LAWSG030 International Human Rights Law

LAWSG030: INTERNATIONAL HUMAN RIGHTS LAW
Credit value: 30 credits (15 ECTS, 300 learning hours)
Convenor: Kimberley Trapp
Other Teachers: Luis Viveros;
Edmund Robinson
Teaching Delivery: 20 x 2-hour weekly lectures, 10 seminars per term, Term One and Two
Who may enrol: Any UCL Master’s student
Prerequisites: None
Must not be taken with: None
Qualifying module for: LLM in International Law;
LLM in Human Rights Law
Introductory video Currently there is no introductory video for this module
Assessment
Practice Assessment: Students may submit an answer to a past exam question to obtain feedback
Final Assessment: One 3-hour unseen written examination (100%)
Module Overview
Module summary:

This module provides a general survey of the sources and theory of human rights law and the procedural and institutional infrastructure of human rights protection; as well as a focused examination of human rights in a particular context. Part I, or the ‘general’ part, covers the historical evolution of human rights law, its sources, the various systems for the protection of human rights (universal and regional), and explores the theory of human rights law as a body of international law. The ‘focused’ part, Part II (in Term 2), explores the relationship between human rights and national security. It discusses very topical issues like the extraterritorial application of human rights obligations, the conflict (if any) between human rights obligations and the obligation to implement Security Council ‘counter-terrorist’ sanctions, the relationship between international human rights law and international humanitarian law (the law that applies to armed conflicts), and substantive rights like the right to life, the right to a fair trial and the prohibition of torture.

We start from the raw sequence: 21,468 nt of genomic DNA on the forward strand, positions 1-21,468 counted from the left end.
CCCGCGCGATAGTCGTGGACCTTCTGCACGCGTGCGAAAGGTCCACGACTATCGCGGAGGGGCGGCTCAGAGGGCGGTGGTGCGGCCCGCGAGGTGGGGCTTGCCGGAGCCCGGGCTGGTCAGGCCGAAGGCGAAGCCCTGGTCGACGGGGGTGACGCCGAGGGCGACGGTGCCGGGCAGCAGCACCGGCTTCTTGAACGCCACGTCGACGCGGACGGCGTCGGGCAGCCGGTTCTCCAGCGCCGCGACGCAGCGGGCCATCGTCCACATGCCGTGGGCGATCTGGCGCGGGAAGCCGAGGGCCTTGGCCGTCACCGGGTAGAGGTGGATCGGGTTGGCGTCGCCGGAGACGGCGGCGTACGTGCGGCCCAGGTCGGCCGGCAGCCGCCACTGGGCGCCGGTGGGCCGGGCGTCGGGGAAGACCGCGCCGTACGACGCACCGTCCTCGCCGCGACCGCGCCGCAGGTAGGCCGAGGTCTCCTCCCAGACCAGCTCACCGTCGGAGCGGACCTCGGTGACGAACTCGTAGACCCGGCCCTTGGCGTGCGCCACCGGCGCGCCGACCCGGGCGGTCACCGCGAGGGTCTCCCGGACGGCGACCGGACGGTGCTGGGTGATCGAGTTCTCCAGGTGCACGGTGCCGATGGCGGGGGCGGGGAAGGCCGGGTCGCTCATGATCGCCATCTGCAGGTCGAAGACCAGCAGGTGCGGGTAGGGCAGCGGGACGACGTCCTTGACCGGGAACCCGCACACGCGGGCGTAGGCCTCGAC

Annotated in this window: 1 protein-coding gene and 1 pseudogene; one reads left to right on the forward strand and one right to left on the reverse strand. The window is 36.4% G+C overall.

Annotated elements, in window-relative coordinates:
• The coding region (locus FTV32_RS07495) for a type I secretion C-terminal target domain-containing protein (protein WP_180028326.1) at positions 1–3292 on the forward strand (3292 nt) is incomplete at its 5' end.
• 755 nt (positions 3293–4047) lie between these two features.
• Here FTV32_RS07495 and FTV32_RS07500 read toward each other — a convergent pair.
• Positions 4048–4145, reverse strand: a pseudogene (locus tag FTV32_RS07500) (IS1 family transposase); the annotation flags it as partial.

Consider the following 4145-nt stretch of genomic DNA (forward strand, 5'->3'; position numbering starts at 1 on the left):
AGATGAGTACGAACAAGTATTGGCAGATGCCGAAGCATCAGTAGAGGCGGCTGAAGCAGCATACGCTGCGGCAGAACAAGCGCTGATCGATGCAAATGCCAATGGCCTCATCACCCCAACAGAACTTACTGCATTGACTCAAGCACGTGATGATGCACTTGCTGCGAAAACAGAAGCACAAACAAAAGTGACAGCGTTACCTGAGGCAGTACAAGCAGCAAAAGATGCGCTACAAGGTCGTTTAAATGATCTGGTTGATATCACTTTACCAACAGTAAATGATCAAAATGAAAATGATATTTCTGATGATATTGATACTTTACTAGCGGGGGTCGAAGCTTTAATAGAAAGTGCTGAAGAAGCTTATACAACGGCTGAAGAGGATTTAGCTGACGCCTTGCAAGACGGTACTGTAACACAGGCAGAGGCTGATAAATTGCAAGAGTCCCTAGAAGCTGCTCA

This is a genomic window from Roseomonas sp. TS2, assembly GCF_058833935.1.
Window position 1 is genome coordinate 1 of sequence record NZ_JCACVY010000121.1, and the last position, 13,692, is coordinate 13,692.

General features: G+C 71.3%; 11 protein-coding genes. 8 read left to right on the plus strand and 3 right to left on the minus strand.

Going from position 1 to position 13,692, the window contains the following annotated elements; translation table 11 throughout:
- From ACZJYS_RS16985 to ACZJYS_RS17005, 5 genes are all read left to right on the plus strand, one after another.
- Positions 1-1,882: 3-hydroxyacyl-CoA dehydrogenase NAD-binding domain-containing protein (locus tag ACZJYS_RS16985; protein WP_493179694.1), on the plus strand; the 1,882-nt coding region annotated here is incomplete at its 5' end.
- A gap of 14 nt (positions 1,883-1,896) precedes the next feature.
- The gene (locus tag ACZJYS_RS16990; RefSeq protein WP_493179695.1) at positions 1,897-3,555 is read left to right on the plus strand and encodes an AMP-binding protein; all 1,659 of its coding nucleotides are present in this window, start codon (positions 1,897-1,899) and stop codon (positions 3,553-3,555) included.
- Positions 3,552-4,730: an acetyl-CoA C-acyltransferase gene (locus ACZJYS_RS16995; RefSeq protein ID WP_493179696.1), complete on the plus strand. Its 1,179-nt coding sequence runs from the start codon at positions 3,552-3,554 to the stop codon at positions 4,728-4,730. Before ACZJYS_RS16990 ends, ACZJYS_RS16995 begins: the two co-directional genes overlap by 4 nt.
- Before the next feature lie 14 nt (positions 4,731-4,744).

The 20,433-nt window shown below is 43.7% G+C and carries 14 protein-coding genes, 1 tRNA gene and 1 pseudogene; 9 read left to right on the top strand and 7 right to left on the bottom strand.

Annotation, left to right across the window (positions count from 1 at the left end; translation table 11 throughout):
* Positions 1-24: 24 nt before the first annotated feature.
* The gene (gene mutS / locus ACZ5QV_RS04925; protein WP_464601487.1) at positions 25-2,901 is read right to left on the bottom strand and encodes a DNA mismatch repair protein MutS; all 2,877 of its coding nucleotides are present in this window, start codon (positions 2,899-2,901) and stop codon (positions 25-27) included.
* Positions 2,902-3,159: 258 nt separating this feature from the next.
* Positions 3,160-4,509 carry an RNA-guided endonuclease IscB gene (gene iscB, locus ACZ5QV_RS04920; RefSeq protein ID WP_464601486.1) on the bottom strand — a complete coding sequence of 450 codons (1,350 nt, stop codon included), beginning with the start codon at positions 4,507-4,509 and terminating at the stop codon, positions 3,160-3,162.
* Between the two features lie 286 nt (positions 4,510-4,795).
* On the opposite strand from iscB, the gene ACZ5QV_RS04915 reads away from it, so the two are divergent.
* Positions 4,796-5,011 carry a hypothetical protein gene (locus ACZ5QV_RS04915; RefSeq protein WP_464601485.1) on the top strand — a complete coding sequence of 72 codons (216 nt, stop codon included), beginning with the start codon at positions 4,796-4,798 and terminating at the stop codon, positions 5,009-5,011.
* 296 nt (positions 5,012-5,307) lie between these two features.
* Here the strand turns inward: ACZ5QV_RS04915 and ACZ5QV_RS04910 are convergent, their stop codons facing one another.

Module syllabus:

Part I – HR in Theory and Practice

  • The Traditional Protection of the Individual under International Law
  • Sources of International Human Rights Law
  • The UN System of Human Rights Protection: Charter and Treaty based
  • Regional Systems of HR Protection I: The African, ASEAN and Arab Systems
  • Regional Systems of HR Protection II: The American and European Systems
  • Theory of International Human Rights law

Part II – Human Rights and National Security

  • The Scope of HR Protection: Extra-territoriality
  • Conflict with other norms of international law (International Humanitarian Law)
  • Conflict with other norms of international law II (Article 103 UN Charter and Security Council counter-terrorism resolutions)
  • The Right to Life
  • Prohibition of Torture and (other) Cruel, Inhuman, or Degrading Treatment
  • Non-refoulement / Protection against Wrongful Transfers
  • Right to Liberty, Security and Fair Trial
Recommended materials:

  • HLA Hart, The Concept of Law 3rd. ed. (OUP)
  • RM Dworkin, Law’s Empire (Hart)
  • M Finnis, Natural Law and Natural Rights 2nd ed.(OUP)

Module reading lists and other module materials will be provided via online module pages, available at the beginning of term once students have enrolled.

Preliminary reading:

Students who have not taken any general module in Public International Law before are strongly advised to read a general textbook in advance of commencing the course. A concise and elegant textbook is Vaughan Lowe, International Law (Oxford UP 2007).

Other students may wish to a look at relevant entries in the Max Planck Encyclopedia of Public International Law (Oxford UP, available online [subscription or institutional access required] at www.mpepil.com).